Wednesday, August 1, 2007


I'm sure many of you, like myself have had times when you were younger thought that playing by yourself was a lot more fun than playing with others. I know I did... sometimes at least. There were times when I would spend hours playing with my G.I Joes, Ronin Warriors, or some newly built expensive Gundam model that I didn't want to play with, but wanted to anyway cause it looked soooo cool (until the leg snaps off.) Sitting in my room, I would create stories and plots in my mind, choose the heroes and villains, and decided who won, lost, and who got to see life in my next play time session.

At the age of 10, Tomohiro Yasui of Kyoto, Japan was doing the exact same thing - creating a fictional world within his head amongst his toys. Over 20 years, Yasui has created 200+ of these kami-robo fighters ("kami" - paper.) It all began when Yasui grew tired of his Gundams, Macross valkyries, and other robot toys breaking when played with. Initially, Yasui made figures that resembled his favorite animated robots out of wire and moved on to create his own using those paper-thin pieces of cardboard you find in between your newly bought dress shirt.

Unlike model toys, kami-robo are more flexible and allow Yasui to maneuver them into various wrestling moves. Also, since they are made of paper they can be easily repaired if they so happen to fall apart.

Each one of Yasui's creations has their own name and personality. They even fall under different wrestling teams as they do in real professional wrestling.

When I first saw this video run at the Kami-Robo booth at Comic-Con, I just thought it was some guy playing with toys. However, as I kept watching, it reminded me of when I was a kid and did the same. This kind of nostalgia of playing with my toys and making them wrestle quickly made me a new fan. I mean, if you saw a robot pull off a hurracanrana, wouldn't you?!

The wrestling matches last for approximately 15 minutes and come complete with a made wrestling ring, a bell to start and end a match, and even an announcer who calls the moves play-by-play... just like the real thing. The lives of the kami-robo are just like those of real professional wrestlers which may be a reason why some people are fans. Yasui turned a childhood past time and brought it to a whole new level of entertainment.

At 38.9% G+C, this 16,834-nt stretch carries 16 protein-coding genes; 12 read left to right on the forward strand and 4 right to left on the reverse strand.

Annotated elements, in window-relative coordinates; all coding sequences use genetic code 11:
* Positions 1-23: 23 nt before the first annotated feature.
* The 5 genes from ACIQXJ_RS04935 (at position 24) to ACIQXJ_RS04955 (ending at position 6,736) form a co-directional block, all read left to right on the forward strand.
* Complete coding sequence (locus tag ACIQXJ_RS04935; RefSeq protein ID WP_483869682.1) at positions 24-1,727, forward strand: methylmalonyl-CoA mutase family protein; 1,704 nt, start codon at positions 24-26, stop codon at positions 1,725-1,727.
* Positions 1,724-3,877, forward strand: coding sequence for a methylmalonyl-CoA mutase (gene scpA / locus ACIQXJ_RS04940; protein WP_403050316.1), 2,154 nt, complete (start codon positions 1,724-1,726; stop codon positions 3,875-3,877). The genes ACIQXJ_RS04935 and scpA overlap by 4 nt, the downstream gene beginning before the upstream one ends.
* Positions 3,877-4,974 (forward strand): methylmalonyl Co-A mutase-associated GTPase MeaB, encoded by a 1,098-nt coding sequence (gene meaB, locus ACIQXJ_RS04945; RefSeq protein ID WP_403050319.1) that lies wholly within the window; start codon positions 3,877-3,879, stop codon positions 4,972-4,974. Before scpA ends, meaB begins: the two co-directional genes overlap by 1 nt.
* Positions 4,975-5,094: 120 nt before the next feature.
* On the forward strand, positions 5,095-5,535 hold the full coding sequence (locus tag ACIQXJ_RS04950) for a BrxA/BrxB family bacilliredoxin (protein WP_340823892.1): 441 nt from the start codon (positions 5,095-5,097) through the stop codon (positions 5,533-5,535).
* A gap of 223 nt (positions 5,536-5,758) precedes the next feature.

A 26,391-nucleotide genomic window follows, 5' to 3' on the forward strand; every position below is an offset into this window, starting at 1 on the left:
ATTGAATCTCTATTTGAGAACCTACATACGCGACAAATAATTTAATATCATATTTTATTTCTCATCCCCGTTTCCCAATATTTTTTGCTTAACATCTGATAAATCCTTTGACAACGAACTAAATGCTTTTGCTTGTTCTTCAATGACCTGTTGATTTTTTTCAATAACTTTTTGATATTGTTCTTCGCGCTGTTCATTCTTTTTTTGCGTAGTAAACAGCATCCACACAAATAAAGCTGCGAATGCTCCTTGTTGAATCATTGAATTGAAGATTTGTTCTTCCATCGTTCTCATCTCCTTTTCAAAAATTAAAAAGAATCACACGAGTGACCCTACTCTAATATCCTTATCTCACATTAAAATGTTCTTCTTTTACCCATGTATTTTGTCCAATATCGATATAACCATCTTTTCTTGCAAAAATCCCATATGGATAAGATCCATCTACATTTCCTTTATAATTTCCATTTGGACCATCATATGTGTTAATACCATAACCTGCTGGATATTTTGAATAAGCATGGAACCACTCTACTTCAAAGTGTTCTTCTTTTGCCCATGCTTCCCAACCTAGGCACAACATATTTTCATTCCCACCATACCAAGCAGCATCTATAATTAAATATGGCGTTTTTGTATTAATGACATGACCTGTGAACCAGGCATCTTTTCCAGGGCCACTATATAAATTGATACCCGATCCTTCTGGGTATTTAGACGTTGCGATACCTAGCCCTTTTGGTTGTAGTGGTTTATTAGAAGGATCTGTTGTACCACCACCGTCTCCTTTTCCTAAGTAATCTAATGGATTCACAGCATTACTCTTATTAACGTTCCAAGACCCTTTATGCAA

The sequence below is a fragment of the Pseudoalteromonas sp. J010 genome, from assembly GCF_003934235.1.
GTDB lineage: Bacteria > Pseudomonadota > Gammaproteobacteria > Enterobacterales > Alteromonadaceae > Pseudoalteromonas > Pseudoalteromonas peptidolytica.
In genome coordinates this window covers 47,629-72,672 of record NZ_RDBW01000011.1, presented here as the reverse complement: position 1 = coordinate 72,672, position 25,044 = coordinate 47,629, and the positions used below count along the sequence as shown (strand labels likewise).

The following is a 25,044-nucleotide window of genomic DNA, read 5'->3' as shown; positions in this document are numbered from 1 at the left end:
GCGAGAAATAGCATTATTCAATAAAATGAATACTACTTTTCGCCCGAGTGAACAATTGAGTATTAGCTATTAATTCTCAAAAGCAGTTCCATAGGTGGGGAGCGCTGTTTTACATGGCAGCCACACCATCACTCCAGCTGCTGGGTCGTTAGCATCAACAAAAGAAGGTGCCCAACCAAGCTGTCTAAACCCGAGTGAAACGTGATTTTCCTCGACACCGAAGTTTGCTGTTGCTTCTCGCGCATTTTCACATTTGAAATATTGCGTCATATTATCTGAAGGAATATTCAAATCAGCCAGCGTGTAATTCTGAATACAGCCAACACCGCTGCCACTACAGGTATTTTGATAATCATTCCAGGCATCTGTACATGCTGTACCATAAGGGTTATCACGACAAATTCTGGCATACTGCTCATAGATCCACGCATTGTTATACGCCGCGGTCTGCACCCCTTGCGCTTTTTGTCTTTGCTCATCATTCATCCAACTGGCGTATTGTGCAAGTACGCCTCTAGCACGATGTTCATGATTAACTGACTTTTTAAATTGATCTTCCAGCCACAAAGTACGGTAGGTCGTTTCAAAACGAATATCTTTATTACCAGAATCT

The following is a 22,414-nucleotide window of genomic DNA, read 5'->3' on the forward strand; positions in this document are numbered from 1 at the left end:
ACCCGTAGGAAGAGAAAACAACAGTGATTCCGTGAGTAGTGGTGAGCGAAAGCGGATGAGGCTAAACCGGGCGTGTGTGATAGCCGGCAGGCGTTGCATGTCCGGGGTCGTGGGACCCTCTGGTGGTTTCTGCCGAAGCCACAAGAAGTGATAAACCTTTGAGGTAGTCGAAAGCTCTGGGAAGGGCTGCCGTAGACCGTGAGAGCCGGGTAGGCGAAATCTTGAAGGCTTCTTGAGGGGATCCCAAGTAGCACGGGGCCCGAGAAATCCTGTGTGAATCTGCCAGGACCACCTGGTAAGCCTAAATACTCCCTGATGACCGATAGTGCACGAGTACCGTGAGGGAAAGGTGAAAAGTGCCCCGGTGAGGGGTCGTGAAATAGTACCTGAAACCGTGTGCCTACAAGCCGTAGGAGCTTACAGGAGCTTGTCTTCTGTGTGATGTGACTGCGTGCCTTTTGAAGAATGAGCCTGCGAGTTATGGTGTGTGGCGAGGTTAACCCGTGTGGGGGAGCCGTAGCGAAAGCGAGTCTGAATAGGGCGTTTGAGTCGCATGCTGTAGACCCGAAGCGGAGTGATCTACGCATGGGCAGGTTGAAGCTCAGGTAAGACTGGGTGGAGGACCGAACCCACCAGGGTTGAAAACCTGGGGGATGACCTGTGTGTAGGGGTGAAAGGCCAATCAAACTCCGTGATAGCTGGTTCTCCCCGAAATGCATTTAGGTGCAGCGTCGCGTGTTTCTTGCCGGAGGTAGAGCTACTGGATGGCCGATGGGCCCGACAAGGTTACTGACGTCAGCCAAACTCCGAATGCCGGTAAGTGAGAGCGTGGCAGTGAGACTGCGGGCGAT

[image from butterfly-stroke]
Speaking with Enna of MYSWEETLORD Entertainment, the group who presented Kami-Robo at Comic-Con, gave me the low down of this new cult phenomenon.

Apparently, Kami-Robo has only a small following in Japan. Not too many people know of it and are left wondering what it is. With showcases in Japan, London, and most recently at the San Diego Comic-Con, Kami-Robo has created a humble group of fans (including myself) and that's how they want to keep it to prevent any bastardization of Kami-Robo. Why ruin a good thing, right?

Kami-Robo figures will hopefully be sold at very select shops in the U.S starting around next year and the price will range between $8-9. A very nice price I must say. Also in the works are streaming matches on the Kami-Robo website live from Japan. If you're as interested in this as I am, you best be on the look out for it.

Anyway, a post is useless without pictures. Here we go...

The wrestling ring at the Kami-Robo booth. This area kept people wondering... until 3'oclock came by.

The ring INSIDE the ring where Yasui-san worked his magic.

I REALLY wanna see this one in the ring. Maybe see it bite some heads off or something. THAT would be rad.

Yasui-san getting in his element before a match.

Action-shots of one of the 3pm matches. Notice how one of the kami-robo goes no-holds-barred and uses a chain.

A kami-robo reigning in glory after another victory.

The Kami-Robo crew.

Yasui-san, Enna, and ? (SO SORRY! I didn't catch a name. Help?)

Enna was so sweet that she hooked up some friends and I with an exclusive Thunder Tiger figure and some tees. THANKS ENNA! YOU'RE AWESOME! After a match, I was lucky enough to get Yasui to sign my figure. ヤスイさん、ありがとうございます!!


This was by far the most interesting booth throughout my years at Comic-Con. I really hope these folks come back again next year as they were all really cool peeps and the whole idea of this really intrigues me.

I have more Comic-Con 2007 pics and reviews coming so keep your mouse on that reload button!

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